This is one of those 1960s cop movies that kind of faded away over the years, but holds up nice as a very kool slice of life from the time. With plenty of shots of NYC in the late 60s, cars, slums, fancy hotels, police precincts inside and out, this film is an hour and forty-one minute time capsule.
Starring Richard Widmark, Henry Fonda, Harry Guardino, James Whitmore and Inger Stevens.
Set in the present of 1968, this movie is an old-fashioned crime drama with a gritty edge. The detectives are all tough guys with short-brimmed fedoras, the cops look like they could have stepped out of a 1930’s flick, the cars are all big American sedans and there’s litter everywhere. The director managed to help capture the era for all posterity by grabbing plenty of shots of food joints, bars, commercial signage, and even a nice shot of the Coney Island boardwalk. Hard-swingin’ crime drama music by Don Costa and a lines like “he needs a hair cut” and “aw, the hell with these (bullet proof) vests, let’s go” juice this goody up but good.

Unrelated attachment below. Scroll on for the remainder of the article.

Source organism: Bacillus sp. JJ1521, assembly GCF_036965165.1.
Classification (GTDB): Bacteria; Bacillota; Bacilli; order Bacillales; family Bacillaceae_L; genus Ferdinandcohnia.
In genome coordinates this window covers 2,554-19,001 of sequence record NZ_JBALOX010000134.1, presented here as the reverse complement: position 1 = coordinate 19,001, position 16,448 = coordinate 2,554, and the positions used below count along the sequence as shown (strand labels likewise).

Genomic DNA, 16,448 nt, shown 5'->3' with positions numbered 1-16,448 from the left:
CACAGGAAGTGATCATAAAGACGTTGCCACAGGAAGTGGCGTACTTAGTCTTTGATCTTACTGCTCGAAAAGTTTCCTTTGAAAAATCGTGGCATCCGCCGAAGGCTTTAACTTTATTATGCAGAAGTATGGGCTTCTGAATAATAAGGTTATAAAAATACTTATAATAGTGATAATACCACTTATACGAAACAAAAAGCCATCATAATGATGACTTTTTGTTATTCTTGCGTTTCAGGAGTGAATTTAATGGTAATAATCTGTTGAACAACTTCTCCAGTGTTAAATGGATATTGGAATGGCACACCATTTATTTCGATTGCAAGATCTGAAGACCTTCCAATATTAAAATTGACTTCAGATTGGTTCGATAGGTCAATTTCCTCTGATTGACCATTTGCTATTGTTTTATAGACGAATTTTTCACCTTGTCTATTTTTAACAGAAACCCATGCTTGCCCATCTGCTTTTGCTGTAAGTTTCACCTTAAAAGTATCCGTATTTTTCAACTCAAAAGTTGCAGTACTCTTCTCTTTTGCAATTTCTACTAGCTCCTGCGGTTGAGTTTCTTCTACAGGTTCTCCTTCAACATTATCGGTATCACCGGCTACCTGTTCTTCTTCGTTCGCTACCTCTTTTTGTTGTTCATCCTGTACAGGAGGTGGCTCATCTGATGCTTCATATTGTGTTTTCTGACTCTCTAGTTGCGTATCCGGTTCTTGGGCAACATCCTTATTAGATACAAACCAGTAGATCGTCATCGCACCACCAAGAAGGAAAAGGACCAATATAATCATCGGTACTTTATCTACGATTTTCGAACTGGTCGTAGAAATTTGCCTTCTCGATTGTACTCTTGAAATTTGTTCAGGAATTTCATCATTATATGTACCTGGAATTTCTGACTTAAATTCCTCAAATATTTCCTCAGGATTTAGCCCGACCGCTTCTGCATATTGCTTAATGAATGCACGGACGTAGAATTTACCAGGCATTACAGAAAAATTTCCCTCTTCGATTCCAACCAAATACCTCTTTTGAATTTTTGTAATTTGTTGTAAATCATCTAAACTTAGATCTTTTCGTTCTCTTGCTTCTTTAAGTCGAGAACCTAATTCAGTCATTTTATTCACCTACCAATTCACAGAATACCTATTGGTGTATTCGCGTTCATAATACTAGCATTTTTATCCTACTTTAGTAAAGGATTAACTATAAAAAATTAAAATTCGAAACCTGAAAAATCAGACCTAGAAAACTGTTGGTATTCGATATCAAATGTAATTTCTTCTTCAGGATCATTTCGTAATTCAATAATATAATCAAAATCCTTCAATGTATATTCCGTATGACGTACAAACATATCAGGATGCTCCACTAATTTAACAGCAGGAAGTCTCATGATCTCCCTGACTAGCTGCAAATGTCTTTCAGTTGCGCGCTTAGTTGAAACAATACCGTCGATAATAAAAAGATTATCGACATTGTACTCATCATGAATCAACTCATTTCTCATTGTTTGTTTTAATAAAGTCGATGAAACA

The story: Madigan and his partner get suckered into losing up their rods to a hood during a routine check. They spend the next couple of days tracking the guy down, while he uses the heisted rods to kill cops. Meanwhile the commish is dealing with police corruption that goes all the way up to the top. Bad news all around.
I’m sure audiences in 1968 who were expecting an old-fashioned crime drama were surprised (maybe appalled) by the split-second female nudity, the few curse words peppered around and the mean-street violence, even by the cops themselves. By today’s standards it’s practically a Disney flick. But still fun to watch, especially for the images of 43 years ago.
Food & Booze: These are hard-drinking tough-guy cops. Drinking anything less than 100 proof rye whiskey would be crime. Wash down a dirty-water dog or a Rubin on rye with a pickle and you’re all set.
My take: The thing I found really interesting about this flick was the offices inside the police station. Dull green walls, wooden desks, steel grating over dirty windows and everything covered in a film of nicotine is exactly what you see, and exactly what I envisioned when I wrote my murder mystery book Murder on Tiki Island, where Detective Bill Riggins has a desk, a phone and a chair to conduct his investigating. Now, I may have seen this movie when I was a kid, say, 35 years ago on TV. Don’t remember it. But it seems my imagination has a pretty good handle on what police stations looked like in the middle of the last century. Kookie, huh?
Here are the opening titles, with lots of cool 1968 shots of New York and some swingin’ crime drama riffs by Don Costa…
Man, they just don’t write movie music like that anymore, huh? Swingin’, rockin’, crazy stuff.
-Tiki Chris Pinto reporting from the screening room at Pirate’s Cove Tiki Lounge, Fort Lauderdale, Florida